In the face of a murderous mob, and by permission of the captain of the guard who at first misunderstood who he was, Paul makes his defence.
- Paul uses, not a sermon, but personal testimony. Notice what he says about his background, religious activity, conversion and calling to serve the Lord Jesus.
Have you realized how powerful a weapon you possess in your personal Christian testimony?
Do you use it?
- Paul seeks to put no unnecessary offence before the Jews: notice the language he uses, and what he says about Ananias as a Jew.
Here was a man being utterly faithful to Christ, and concerned for his enemies.
Can you care, in the same way, for those who badly treat you?
Paul’s farewell address to the leaders of the church at Ephesus (verses17-35) and his departure for Jerusalem (verses 36-38).
- Verses 17-27. Paul reviews his ministry at Ephesus. Notice, especially, what he says about his behavior, service, faithful preaching of Christ and the overriding ambition of his life.
As you measure your outward service and inward spirit against Paul’s in what respects do you fee; you come short?
- Verses 28-35. What counsel does Paul give those to whom God has given positions of leadership? How can they guard the flock against the dangers that threaten?
Have you begun to experience the truth of Christ’s words quoted in verse 35?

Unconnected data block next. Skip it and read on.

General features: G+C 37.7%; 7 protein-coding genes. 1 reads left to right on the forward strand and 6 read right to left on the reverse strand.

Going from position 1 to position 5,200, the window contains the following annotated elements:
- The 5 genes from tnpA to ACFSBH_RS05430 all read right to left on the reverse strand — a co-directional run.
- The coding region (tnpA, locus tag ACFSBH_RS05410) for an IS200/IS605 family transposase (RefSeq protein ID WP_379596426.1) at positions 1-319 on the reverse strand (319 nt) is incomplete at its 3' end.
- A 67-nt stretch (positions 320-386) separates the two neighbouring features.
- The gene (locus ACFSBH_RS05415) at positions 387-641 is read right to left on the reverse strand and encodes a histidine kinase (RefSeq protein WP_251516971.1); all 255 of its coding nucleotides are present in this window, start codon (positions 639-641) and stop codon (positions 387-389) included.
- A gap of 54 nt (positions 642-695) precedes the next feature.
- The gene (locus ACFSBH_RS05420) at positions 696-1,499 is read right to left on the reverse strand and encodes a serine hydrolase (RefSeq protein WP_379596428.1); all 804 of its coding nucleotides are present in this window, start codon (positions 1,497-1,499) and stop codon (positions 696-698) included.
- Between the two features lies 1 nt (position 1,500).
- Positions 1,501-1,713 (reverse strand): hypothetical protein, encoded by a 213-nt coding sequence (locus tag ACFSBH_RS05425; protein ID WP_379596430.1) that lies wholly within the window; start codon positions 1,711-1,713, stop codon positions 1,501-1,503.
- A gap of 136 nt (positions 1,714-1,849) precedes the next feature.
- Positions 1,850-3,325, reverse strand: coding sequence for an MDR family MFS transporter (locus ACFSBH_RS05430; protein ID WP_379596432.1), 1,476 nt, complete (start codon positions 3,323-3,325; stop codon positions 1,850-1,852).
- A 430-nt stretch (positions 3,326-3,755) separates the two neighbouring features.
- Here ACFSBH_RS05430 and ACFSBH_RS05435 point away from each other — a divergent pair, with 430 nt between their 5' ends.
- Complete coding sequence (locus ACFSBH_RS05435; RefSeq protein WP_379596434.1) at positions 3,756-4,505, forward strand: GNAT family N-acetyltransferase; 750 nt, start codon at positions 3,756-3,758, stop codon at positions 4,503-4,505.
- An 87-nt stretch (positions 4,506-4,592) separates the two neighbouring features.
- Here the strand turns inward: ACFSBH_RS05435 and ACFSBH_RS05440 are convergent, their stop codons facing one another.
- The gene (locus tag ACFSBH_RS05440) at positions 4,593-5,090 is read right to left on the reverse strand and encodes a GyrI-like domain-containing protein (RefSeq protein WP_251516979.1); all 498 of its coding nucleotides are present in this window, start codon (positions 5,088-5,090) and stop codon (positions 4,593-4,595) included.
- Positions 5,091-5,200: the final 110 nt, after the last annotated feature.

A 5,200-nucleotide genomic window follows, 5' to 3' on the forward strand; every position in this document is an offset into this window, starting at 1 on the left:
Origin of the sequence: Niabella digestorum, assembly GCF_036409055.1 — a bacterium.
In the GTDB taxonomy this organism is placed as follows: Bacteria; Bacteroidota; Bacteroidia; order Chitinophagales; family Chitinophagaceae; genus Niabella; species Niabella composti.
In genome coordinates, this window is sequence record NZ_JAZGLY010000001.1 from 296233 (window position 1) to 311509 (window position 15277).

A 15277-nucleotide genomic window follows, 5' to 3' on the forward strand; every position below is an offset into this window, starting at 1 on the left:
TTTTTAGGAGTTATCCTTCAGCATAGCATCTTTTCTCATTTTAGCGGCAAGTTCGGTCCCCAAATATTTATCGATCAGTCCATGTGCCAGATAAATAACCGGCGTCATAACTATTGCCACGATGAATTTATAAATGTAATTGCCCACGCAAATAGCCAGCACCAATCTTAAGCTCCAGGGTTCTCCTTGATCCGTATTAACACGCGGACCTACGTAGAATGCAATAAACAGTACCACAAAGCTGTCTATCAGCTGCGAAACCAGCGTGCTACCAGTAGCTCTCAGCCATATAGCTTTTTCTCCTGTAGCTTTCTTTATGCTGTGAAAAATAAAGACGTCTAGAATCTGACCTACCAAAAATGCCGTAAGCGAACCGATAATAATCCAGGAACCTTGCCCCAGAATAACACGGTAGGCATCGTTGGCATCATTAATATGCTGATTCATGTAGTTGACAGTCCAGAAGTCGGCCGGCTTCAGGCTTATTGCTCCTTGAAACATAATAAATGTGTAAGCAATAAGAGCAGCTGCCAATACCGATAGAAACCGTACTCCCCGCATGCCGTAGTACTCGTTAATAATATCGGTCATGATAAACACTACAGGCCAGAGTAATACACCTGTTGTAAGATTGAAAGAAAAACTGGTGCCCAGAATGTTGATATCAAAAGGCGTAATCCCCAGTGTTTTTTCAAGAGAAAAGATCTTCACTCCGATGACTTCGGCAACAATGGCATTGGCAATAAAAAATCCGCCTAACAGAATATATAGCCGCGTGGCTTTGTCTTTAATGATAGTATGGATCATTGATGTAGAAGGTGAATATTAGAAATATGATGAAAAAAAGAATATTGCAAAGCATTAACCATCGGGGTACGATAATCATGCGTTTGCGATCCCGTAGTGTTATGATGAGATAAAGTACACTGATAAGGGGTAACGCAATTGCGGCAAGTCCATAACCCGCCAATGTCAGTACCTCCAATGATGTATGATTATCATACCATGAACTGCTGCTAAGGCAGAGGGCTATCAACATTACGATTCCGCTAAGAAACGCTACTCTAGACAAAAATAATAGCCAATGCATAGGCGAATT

Paul revisits the churches in the province of Macedonia to encourage them.
- With 19:21 compare 20:1-6 and 13-16. How was Paul’s original plan modified and why?
Follow Paul’s route on a map and discover what advantage this opposition was to Paul.
Cf. Gen. 50:20.
- Paul is seeking to encourage and strengthen the young churches.
What part do personal example (verse 4), fellowship (verse 7), and instruction (verse 11) have in this?
With verses 7-12, cf. 2:22.
Are the spirit and the marks of these Jewish and Gentile churches found in you and your church today?
Luke’s vivid description of the riot at Ephesus is a close study in crowd psychology as well as a faith account of the persecution which Paul and his companions faced.
- Verses 21, 22. What were Paul’s plans for the future?
To where was his eye turned? But what two things must first be done?
Cf. Rom. 15:19, 23, 24. Is your Christian work planned or haphazard?
- What was the cause of the riot and persecution?
How did it spread and how was it quieted?
(a) the challenge of the Christian faith to a man’s business and wealth (verses 25, 27);
(b) the blindness of religious people (cf. verses 26, 27, 35, 36);
(c) the cost, fellowship and protection Paul found in missionary service (verses 28-31, 37-41).
To which of these truths do I personally most need to pay attention?
Ephesus was the metropolis of the large and wealthy Province of Asia, a center of commerce and religion, famous for its image and its temple dedicated to the goddess Diana.
- Apollos had taught only the baptism of John (18:24, 25) at Ephesus.
When Paul arrived, what did he find these disciples lacked in knowledge and assured experience?
Is this experience yours?
Have you realized how essential it is for you to understand fully in order to tech others accurately?
- Verse 20 summarizes both Paul’s ministry at Ephesus and Luke’s whole section from 16:6 to 19:20, which covers the evangelization of Macedonia, Achaia and Asia.
What methods and special incident led to such a result in Ephesus (verses 8-19) and by what power were great result achieved in the three provinces?
Cf. 16:14; 18:9 and 19:11. Does this review highlight any weaknesses in your Christian life?